By MIKE CHAIKEN
The press materials for guitarist Steve Hackett’s latest album proclaims it is a “wakeup call… the warning of a siren sounding in this era of strife and division.”
The effort from the former guitarist of Genesis is dubbed, “The Night Siren.” It finds the British guitarist mining a sound of world music meets progressive rock, using a multicultural and multinational cast of musicians.
Calling from London, Hackett—who will be performing in Connecticut Feb. 22, said the decision to focus on the strife in the world was inspired by his disappointment in Brexit—the vote in his homeland to vacate the European Union, which was inspired in part by the refugee crisis on the continent.
“I hope Europe doesn’t put up borders everywhere,” said Hackett. “They are overrated. We have to heal divisions or we will blow each other up.”
This isn’t the first time the guitarist has taken a political stand. He spoke about how he participated in Rock against Repatriation in 1997, which fought a move to send the Vietnamese boat people back to their homeland.
And for Hackett, Brexit strikes hard at his own origins. His family came to Britain from Poland as refugees in the 1800s.
This political bent of “The Night Siren” fits Hackett’s preferred genres.
“A lot of progressive rock is close to the folk tradition and story telling tradition… writing about musical battles and ideals,” said Hackett, who added pop music tends to be more about “the mating ritual.”
Given the world situation, Hackett said he wanted to feature world music instrumentation in his next studio album. And he wanted to bridge cultural divides through music by making moves such as teaming singers Kobi and Mira, an Israeli and Palestinian, on the same track. He also teamed 20 or so musicians from four countries on the entire album.
Hackett said he was thrilled that, through music, he could convey a message of peace and unity.
Hackett has a love for world music that reflects his love for traveling.
“I’m a great lover of basic rock and roll and the blues,” said Hackett. But when he was growing up he also listened to Russian composers, many of whom had their eyes set on the sounds of the east, Asia. And like those composers, Hackett learned to appreciate the music beyond his own borders.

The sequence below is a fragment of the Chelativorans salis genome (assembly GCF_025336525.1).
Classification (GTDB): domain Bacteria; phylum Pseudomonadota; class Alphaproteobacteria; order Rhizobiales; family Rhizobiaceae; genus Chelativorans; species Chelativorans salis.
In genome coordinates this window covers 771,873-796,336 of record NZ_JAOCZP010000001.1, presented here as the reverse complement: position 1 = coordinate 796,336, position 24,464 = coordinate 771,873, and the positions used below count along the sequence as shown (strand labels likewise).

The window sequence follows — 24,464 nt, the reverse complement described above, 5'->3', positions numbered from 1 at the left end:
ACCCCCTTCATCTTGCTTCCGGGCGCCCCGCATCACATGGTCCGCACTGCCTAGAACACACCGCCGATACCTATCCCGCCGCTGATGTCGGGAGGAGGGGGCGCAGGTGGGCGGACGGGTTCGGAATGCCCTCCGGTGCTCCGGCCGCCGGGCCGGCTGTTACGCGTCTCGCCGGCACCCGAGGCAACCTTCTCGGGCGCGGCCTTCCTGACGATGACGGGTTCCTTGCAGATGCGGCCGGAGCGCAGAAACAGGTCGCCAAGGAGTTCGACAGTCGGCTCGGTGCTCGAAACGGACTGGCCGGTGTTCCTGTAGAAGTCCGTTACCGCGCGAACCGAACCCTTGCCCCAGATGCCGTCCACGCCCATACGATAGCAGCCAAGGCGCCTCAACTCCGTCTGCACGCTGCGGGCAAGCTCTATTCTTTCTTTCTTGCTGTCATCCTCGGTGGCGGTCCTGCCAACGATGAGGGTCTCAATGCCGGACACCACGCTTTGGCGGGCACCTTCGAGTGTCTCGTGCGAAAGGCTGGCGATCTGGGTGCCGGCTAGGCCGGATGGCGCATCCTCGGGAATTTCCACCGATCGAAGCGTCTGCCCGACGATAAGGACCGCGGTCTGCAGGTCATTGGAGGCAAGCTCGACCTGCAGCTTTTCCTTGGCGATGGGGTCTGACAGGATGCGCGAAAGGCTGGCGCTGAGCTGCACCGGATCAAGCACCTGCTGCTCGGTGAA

In music today, rock or pop, the tendency now is to craft it all in a computer using the latest software.
But on “The Night Siren,” there is an overwhelmingly organic sound. Most of the instrumentation is provided by real musical instruments rather than computerized facsimiles.
“I like to, where possible, use as many real instruments as we can,” said Hackett, explaining his preference for the organic sound on “The Night Siren.” He explained, “You have to trust the people you work with to give you the performance you need.”
When Hackett comes to Connecticut, his tour is dubbed Genesis Revisited with Classic Hackett. So in addition to his solo efforts, his set will focus on his time with the seminal progressive rock (later pop rock) group Genesis.
The Connecticut performance will have a segment that focuses on his last album with Genesis, 1976’s “Wind and Wuthering,” which is celebrating its 40th anniversary.
In 1977, while promoting the album, Hackett decided to leave the band as he saw the direction of the band starting to change. However, Hackett said, he was very proud of the work he did with Genesis. And he was especially proud of “Wind and Wuthering.”
“I think it’s a great album,” said Hackett, noting that Genesis’s former lead singer Peter Gabriel also had high praise for it.
And for the tour that brings him to New England, Hackett said he decided to revisit the album.
Many of the songs from “Wind and Wuthering” will be part of the set list, he said. This includes “One from the Vine” as well as most of the tracks from the second side of the album. (Hackett’s vocalist Nad Sylvan will handle the tracks sung by Phil Collins on the album.)
Touring with a full band, Hackett also will be performing songs from his solo efforts, post-Genesis (as well as several tracks from “The Night Siren”).
“I’m acutely aware audiences ask for certain favorite tunes,” said Hackett. Among the favorite solo tracks planned for the show are “The Steppes” from “Defector” and “The Serpentine Song” from “To Watch the Storm.”
Steve Hackett will perform at Ridgefield Playhouse, 76 East Ridge Rd., Ridgefield Wednesday, Feb. 22 at 8 p.m. Tickets are $75. For tickets, go to RidgefieldPlayhouse.org.